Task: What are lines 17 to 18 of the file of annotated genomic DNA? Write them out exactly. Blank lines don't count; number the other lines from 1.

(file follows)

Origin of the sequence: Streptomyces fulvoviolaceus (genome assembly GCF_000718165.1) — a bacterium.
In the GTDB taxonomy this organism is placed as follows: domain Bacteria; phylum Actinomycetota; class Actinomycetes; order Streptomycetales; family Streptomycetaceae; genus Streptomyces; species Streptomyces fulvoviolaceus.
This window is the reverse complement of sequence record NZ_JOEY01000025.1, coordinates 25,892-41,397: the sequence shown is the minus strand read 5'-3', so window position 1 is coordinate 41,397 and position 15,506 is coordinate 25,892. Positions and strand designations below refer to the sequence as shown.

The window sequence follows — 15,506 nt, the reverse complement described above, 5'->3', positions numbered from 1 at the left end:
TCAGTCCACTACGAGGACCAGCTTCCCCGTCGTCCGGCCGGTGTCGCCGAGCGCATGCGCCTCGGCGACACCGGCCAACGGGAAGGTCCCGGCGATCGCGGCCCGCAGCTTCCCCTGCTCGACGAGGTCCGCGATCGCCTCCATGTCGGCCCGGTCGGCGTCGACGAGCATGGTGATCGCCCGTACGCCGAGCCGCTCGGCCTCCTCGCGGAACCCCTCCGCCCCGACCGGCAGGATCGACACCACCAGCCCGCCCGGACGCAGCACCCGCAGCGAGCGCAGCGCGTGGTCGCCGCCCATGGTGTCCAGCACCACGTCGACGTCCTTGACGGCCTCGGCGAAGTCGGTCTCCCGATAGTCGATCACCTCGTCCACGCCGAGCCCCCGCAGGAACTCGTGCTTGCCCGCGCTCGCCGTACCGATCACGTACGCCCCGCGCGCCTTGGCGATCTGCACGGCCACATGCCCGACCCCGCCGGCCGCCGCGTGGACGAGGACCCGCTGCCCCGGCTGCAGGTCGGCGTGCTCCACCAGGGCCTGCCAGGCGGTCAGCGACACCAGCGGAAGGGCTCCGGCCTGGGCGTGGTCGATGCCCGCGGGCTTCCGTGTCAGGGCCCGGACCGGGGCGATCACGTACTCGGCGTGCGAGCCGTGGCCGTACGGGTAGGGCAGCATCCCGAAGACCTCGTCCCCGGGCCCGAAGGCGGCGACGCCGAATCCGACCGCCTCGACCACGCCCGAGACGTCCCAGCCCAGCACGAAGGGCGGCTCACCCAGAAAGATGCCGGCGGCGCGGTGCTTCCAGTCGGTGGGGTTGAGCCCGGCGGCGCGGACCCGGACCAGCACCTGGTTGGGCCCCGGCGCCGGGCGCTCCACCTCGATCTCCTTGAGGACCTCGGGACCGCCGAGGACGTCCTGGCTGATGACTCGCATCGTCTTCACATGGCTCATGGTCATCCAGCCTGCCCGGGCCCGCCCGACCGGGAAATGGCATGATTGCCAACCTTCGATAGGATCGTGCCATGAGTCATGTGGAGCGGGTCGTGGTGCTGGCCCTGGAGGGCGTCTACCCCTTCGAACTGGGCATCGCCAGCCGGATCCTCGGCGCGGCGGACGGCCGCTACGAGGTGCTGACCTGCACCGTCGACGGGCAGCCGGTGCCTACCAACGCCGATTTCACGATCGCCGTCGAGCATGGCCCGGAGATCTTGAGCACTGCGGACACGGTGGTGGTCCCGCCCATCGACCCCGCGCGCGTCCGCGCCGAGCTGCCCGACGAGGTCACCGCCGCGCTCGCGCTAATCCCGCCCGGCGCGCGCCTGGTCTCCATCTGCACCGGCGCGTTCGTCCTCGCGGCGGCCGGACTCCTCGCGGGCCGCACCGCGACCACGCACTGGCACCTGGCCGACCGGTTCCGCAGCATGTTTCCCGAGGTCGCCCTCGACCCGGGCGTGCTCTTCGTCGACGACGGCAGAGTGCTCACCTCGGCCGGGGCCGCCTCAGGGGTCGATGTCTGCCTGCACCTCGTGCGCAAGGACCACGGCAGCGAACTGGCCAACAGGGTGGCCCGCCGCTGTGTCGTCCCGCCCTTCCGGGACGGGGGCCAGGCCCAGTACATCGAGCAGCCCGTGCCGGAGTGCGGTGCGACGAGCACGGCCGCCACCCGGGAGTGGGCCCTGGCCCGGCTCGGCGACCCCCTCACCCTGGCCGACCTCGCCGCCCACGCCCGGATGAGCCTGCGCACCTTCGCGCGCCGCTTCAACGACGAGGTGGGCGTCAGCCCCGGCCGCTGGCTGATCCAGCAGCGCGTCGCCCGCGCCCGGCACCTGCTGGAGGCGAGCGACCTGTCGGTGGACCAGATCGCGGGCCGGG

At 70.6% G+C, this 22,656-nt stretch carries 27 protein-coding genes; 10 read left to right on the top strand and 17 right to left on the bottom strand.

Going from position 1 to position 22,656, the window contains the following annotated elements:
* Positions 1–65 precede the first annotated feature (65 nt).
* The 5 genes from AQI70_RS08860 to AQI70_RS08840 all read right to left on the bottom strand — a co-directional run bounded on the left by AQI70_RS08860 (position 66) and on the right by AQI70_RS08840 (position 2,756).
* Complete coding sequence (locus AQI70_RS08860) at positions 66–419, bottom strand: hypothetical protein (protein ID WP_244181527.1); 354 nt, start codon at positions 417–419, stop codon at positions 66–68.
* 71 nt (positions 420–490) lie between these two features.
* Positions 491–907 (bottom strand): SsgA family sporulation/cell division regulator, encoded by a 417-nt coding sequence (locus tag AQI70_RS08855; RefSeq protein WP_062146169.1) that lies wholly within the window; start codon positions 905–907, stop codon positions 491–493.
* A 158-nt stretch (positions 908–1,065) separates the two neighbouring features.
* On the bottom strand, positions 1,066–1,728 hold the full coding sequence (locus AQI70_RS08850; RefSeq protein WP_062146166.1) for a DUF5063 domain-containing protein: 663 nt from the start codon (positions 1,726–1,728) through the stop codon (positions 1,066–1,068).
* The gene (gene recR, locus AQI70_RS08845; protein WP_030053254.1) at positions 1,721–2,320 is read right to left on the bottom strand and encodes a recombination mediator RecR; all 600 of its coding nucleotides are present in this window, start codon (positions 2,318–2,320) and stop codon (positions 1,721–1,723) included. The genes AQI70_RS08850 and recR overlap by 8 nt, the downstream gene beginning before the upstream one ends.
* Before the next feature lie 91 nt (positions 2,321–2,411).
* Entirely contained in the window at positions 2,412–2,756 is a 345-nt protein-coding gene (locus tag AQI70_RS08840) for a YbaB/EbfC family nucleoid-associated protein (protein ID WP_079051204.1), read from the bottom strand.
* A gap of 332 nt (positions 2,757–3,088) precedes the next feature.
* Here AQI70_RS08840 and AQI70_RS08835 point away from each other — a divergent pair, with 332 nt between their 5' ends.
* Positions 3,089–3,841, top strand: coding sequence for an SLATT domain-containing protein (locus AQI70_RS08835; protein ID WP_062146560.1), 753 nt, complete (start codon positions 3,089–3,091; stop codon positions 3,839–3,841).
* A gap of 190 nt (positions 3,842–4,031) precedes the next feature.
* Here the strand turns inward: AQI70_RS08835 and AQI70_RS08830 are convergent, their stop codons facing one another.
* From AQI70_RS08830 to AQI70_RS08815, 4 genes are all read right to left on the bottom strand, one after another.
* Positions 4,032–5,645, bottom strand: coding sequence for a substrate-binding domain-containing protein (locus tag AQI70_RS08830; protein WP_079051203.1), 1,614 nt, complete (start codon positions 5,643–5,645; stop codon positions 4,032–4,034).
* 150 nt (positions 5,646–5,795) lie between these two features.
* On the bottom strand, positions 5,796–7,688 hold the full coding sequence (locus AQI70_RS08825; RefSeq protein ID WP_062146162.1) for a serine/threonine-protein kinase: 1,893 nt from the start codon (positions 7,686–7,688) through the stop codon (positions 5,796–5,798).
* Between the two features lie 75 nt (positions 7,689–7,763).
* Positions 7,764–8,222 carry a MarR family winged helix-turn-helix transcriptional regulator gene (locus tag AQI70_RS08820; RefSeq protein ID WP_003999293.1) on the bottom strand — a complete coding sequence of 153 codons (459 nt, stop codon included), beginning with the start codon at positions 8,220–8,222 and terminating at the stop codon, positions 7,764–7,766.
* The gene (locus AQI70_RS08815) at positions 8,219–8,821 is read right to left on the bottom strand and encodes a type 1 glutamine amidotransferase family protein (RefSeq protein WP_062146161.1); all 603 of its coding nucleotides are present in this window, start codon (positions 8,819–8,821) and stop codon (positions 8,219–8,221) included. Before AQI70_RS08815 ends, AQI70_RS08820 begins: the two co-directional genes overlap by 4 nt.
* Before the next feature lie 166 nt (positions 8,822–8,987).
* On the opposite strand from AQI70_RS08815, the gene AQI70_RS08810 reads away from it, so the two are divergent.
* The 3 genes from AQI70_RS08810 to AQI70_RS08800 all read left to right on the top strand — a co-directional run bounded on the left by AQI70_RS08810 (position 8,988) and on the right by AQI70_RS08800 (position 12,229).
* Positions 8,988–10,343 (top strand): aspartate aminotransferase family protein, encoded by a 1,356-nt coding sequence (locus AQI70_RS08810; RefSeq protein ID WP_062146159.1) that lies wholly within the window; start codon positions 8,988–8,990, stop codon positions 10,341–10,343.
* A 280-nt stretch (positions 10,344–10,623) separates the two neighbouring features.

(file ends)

* Entirely contained in the window at positions 2,412–2,756 is a 345-nt protein-coding gene (locus tag AQI70_RS08840) for a YbaB/EbfC family nucleoid-associated protein (protein ID WP_079051204.1), read from the bottom strand.
* A gap of 332 nt (positions 2,757–3,088) precedes the next feature.